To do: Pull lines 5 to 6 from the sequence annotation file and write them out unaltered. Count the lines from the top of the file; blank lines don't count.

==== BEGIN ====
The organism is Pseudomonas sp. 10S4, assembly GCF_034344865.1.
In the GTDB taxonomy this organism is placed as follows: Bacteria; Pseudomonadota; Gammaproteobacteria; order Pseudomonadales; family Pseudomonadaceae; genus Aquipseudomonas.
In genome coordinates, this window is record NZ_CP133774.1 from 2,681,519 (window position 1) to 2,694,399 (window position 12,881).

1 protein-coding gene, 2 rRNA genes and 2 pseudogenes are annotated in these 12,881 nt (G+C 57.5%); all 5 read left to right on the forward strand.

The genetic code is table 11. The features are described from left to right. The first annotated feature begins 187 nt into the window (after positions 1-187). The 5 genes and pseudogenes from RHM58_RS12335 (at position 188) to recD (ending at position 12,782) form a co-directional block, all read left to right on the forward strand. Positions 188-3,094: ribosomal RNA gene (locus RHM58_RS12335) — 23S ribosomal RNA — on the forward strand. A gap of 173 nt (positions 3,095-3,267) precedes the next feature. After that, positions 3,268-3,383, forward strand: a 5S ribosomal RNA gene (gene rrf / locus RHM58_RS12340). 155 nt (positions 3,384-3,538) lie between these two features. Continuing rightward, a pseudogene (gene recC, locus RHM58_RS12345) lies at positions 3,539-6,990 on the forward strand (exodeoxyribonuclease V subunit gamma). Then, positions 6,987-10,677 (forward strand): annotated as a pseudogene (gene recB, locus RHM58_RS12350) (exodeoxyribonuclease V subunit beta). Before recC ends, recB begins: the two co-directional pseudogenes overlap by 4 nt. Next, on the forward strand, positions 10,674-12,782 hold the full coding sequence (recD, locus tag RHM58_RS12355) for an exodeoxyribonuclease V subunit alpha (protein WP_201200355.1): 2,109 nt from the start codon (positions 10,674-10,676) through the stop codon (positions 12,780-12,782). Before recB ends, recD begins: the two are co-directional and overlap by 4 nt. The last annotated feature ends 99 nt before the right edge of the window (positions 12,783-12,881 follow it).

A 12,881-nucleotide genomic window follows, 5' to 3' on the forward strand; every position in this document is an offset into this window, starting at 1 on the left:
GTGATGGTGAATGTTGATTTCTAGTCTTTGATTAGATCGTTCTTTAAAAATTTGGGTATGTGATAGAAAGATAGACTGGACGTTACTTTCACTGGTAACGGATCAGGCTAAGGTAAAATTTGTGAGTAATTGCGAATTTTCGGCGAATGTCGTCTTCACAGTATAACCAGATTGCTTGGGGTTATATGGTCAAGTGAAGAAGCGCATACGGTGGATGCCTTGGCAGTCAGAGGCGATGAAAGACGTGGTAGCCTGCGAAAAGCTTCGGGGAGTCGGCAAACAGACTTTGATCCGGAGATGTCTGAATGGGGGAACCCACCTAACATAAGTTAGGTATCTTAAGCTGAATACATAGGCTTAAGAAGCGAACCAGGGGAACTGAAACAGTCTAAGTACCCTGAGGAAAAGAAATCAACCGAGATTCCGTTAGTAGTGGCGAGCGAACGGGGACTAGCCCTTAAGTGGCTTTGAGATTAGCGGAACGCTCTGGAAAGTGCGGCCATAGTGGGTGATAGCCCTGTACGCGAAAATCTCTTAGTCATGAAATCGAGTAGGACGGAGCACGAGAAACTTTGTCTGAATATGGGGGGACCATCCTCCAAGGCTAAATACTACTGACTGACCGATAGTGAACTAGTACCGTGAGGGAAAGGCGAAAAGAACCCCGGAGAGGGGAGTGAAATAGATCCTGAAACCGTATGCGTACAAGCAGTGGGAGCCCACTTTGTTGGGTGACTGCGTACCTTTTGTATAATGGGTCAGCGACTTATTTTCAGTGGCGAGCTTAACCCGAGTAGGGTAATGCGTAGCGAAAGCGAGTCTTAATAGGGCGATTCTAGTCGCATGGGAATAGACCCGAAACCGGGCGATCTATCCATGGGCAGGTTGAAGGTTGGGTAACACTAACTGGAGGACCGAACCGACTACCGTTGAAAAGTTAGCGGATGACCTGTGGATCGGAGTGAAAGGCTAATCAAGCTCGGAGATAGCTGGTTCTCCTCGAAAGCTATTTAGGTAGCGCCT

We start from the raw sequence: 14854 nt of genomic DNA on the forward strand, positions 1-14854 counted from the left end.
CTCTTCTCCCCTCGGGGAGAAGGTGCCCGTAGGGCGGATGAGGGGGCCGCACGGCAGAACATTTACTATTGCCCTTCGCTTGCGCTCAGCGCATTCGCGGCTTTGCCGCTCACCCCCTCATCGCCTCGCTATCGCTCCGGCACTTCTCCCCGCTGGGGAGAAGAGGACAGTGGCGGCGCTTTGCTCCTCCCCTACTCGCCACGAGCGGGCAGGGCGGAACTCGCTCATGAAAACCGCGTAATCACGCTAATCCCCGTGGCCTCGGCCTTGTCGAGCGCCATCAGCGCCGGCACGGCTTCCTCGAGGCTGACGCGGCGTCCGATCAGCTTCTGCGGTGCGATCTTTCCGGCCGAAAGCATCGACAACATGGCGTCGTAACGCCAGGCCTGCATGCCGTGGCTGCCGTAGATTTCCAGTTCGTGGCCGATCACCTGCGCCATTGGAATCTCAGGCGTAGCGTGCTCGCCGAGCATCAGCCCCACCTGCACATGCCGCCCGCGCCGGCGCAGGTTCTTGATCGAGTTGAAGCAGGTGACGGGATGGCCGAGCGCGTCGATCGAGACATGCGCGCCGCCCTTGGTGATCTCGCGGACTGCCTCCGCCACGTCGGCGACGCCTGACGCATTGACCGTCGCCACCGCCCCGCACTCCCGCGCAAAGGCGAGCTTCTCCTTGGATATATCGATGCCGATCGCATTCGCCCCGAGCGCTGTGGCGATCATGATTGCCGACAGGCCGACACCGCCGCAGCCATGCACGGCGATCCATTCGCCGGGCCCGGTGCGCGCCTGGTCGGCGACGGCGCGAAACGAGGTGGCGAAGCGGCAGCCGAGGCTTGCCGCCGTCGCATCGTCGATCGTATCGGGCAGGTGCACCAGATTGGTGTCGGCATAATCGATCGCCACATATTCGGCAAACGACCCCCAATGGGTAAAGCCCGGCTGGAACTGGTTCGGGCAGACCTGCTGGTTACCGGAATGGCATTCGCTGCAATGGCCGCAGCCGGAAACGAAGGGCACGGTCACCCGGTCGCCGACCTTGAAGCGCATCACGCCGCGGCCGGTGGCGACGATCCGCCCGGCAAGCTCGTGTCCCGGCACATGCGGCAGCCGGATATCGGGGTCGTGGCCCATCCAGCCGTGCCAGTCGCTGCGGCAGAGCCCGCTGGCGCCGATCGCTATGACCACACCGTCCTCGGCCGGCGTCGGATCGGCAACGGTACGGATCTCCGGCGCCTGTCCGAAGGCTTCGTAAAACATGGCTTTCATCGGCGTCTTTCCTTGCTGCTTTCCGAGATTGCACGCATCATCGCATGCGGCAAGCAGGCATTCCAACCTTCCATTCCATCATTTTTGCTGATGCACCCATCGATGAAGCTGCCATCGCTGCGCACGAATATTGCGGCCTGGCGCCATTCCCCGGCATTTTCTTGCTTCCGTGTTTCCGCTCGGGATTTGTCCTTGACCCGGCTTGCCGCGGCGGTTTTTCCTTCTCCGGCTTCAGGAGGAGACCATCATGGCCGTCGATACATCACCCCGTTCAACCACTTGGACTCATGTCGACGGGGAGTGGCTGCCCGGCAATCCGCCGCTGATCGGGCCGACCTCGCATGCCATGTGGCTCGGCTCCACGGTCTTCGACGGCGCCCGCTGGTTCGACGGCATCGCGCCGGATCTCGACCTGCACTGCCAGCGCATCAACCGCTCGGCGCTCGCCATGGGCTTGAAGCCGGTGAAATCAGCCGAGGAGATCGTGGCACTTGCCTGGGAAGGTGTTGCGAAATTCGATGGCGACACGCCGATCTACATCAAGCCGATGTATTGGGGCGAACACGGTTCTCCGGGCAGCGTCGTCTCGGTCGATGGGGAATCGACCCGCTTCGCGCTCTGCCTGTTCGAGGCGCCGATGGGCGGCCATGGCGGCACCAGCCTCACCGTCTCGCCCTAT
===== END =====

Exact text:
The genetic code is table 11. The features are described from left to right. The first annotated feature begins 187 nt into the window (after positions 1-187). The 5 genes and pseudogenes from RHM58_RS12335 (at position 188) to recD (ending at position 12,782) form a co-directional block, all read left to right on the forward strand. Positions 188-3,094: ribosomal RNA gene (locus RHM58_RS12335) — 23S ribosomal RNA — on the forward strand. A gap of 173 nt (positions 3,095-3,267) precedes the next feature. After that, positions 3,268-3,383, forward strand: a 5S ribosomal RNA gene (gene rrf / locus RHM58_RS12340). 155 nt (positions 3,384-3,538) lie between these two features. Continuing rightward, a pseudogene (gene recC, locus RHM58_RS12345) lies at positions 3,539-6,990 on the forward strand (exodeoxyribonuclease V subunit gamma). Then, positions 6,987-10,677 (forward strand): annotated as a pseudogene (gene recB, locus RHM58_RS12350) (exodeoxyribonuclease V subunit beta). Before recC ends, recB begins: the two co-directional pseudogenes overlap by 4 nt. Next, on the forward strand, positions 10,674-12,782 hold the full coding sequence (recD, locus tag RHM58_RS12355) for an exodeoxyribonuclease V subunit alpha (protein WP_201200355.1): 2,109 nt from the start codon (positions 10,674-10,676) through the stop codon (positions 12,780-12,782). Before recB ends, recD begins: the two are co-directional and overlap by 4 nt. The last annotated feature ends 99 nt before the right edge of the window (positions 12,783-12,881 follow it).

A 12,881-nucleotide genomic window follows, 5' to 3' on the forward strand; every position in this document is an offset into this window, starting at 1 on the left: